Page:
With climate change and sophisticated icebreakers opening the Arctic Ocean to ships looking for a shorter route between Europe and Asia, it’s hard to believe that at one time the Northwest passage was the two-hour marathon of missions – seemingly achievable yet frustratingly unattainable … often with fatal consequences. One of the most famous was the 1845 Franklin expedition led by Sir John Franklin, who took 129 sailors on two ships, Erebus and Terror, on the quest. Frozen permanently in the ice on King William Island in 1845, 105 sailors abandoned the ships and attempted to finish the trip on foot – a 100% fatal decision. The two ships and many remains have since been found, but unless they were buried in marked graves, they were unidentifiable … until now.
“I took the plunge. For us, this is history.”
Dr. Douglas Stenton, an Adjunct Assistant Professor of anthropology at the University of Waterloo, has been on a decade-long quest to link the remains to the list of crew members on the two ships. Jonathan Gregory of Port Elizabeth, South Africa, shared the same last name with John Gregory, a Warrant Officer and engineer aboard HMS Erebus, and told The New York Times he’d heard his family legends about being related to him but never had any proof. However, the legend was enough for him to be contacted by Stenton and his research team and asked to provide a DNA sample in hopes to find a match to DNA extracted from the remains of 27 members of the Franklin expedition found in nine archaeological sites on their final 1848 walk away from the ships.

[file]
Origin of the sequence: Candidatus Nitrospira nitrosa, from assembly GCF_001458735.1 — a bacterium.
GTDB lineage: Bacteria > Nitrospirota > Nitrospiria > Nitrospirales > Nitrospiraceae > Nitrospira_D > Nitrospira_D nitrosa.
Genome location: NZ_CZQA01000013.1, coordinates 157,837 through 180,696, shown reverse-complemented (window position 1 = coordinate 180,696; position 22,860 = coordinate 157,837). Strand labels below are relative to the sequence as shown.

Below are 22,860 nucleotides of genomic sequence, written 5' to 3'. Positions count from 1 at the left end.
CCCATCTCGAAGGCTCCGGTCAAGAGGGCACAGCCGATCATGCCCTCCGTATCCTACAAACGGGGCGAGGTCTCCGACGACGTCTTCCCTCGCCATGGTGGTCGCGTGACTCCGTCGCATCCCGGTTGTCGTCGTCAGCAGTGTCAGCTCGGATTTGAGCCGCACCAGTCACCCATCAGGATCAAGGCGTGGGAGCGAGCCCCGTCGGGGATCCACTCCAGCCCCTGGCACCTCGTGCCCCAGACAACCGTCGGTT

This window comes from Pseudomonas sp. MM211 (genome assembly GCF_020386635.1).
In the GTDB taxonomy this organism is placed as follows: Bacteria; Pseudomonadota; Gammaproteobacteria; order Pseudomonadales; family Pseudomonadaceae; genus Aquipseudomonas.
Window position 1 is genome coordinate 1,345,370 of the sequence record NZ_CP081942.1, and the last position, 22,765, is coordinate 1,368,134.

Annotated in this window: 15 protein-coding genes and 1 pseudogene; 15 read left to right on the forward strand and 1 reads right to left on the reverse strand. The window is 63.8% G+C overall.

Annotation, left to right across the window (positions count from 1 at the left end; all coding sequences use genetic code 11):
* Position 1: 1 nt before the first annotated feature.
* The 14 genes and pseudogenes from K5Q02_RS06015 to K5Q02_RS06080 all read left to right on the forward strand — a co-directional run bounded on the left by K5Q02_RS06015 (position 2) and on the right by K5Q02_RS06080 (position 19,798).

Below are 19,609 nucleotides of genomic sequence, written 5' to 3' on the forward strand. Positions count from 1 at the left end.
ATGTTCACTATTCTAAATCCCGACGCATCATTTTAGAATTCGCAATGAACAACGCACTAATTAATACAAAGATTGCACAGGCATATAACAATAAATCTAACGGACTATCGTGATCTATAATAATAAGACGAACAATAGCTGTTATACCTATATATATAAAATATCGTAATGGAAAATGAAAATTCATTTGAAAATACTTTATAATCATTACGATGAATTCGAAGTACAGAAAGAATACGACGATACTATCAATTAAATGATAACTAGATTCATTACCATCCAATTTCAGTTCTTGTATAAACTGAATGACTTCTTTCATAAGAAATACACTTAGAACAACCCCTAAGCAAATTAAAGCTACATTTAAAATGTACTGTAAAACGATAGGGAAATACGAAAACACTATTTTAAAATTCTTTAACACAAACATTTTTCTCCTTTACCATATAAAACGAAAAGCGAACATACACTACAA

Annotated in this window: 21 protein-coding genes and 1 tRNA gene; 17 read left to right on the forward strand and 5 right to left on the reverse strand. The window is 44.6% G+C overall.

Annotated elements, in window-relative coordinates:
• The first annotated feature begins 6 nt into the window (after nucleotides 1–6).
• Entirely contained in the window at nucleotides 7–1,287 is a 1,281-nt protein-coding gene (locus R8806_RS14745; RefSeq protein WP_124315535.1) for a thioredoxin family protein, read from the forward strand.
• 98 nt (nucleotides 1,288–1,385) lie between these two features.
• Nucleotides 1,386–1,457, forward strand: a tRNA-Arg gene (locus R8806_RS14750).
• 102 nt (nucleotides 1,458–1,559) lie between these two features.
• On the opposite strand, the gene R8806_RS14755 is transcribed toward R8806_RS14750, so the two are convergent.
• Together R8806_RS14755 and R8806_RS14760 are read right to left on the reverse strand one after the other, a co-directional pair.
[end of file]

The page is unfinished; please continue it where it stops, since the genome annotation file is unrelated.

“Having John Gregory’s remains being the first to be identified via genetic analysis is an incredible day for our family, as well as all those interested in the ill-fated Franklin expedition. The whole Gregory family is extremely grateful to the entire research team for their dedication and hard work, which is so critical in unlocking pieces of history that have been frozen in time for so long.”
After 16 failed attempts, the team got a match with Jonathan Gregory’s DNA, confirming that he is the great-great-great grandson of John Gregory. Stenton and his team chronicled their long and demanding search in a paper published in the latest edition of the journal Polar Record. They used Y-chromosome haplotyping, a process involving the male-specific Y chromosome which facilitates identification of a person’s male ancestral lineage. This made Warrant Officer John Gregory the first member of the 1845 Franklin expedition whose identity has been confirmed through DNA and genealogical analyses.
Dr. Stenton was also able to inform Gregory’s family that their ancestor was not alone when he died – Gregory’s remains were found with two other crew members. He now hopes that more matches will be found – identifying the remains may help understand what happened to the crew, how and why each made the decision to embark on their own fatal path, and possibly more information on the long rumored cannibalism which many believe some of them resorted to to survive.